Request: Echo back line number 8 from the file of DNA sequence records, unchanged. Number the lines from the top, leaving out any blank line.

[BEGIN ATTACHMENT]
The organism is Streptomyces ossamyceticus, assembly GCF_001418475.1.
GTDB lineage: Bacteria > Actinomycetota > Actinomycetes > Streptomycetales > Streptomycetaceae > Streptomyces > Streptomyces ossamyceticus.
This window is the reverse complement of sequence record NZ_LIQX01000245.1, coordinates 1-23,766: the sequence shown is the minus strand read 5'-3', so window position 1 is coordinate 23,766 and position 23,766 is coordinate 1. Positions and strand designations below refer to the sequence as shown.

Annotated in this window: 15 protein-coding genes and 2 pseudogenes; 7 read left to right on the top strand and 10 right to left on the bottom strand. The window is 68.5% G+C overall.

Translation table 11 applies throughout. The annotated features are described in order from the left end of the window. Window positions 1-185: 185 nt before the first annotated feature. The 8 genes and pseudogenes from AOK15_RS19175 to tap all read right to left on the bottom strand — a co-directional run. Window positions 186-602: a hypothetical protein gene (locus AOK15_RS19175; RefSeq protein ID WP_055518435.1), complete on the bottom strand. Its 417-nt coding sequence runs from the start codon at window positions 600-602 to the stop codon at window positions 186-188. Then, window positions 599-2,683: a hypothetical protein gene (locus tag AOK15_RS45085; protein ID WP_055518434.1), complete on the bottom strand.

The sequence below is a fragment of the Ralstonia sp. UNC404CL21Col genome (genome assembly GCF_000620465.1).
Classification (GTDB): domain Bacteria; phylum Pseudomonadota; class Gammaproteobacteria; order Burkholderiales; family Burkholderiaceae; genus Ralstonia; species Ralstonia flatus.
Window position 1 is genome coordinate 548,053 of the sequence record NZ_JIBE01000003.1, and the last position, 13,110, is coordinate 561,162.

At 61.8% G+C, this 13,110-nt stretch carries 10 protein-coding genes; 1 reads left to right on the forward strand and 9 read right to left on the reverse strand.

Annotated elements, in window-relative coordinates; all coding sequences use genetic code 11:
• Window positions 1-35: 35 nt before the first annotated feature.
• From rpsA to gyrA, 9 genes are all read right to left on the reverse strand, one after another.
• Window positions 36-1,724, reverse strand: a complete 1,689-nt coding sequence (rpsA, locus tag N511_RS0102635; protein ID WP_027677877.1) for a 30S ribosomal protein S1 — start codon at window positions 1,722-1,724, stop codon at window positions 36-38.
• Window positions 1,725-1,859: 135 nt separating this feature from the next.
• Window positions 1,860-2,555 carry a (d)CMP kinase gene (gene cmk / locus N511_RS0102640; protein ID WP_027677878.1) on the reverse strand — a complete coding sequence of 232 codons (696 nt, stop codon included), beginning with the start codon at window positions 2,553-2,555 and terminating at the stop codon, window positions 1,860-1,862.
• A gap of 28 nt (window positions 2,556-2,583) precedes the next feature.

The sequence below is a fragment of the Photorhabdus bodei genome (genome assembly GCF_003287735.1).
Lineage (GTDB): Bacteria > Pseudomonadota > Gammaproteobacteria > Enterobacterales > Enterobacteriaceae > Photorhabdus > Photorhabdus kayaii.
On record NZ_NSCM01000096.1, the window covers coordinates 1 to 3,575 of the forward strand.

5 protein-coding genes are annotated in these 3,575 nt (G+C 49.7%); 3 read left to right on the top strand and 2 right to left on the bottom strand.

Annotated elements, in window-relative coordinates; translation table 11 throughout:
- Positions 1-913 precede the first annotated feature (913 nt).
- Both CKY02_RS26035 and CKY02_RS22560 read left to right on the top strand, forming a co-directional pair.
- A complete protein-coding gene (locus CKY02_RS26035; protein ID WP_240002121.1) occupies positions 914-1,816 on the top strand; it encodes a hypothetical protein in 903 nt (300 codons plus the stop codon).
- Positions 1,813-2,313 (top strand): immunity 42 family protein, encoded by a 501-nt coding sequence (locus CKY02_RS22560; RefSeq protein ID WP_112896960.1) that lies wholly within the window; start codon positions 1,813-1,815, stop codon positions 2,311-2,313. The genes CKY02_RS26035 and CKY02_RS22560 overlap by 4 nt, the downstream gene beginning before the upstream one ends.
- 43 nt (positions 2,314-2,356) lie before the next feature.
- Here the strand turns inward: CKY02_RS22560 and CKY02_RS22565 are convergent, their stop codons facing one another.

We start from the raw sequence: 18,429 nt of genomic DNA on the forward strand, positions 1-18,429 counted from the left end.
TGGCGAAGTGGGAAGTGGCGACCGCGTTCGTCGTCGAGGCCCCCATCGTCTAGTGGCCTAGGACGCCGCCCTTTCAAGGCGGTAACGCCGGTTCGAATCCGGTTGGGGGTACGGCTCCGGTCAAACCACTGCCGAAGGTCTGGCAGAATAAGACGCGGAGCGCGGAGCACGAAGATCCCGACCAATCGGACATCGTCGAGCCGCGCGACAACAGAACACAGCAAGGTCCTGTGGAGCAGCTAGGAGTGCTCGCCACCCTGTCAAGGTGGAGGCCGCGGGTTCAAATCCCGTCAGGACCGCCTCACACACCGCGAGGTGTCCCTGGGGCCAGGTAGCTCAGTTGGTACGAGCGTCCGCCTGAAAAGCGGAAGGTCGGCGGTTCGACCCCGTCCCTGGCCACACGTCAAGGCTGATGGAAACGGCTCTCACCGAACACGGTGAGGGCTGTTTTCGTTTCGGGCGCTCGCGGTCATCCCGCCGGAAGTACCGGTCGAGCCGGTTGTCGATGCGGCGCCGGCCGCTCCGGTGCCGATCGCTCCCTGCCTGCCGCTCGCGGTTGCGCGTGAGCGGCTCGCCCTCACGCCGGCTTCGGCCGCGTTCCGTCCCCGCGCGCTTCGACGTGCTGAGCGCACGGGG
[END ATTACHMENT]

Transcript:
Window position 1 is genome coordinate 548,053 of the sequence record NZ_JIBE01000003.1, and the last position, 13,110, is coordinate 561,162.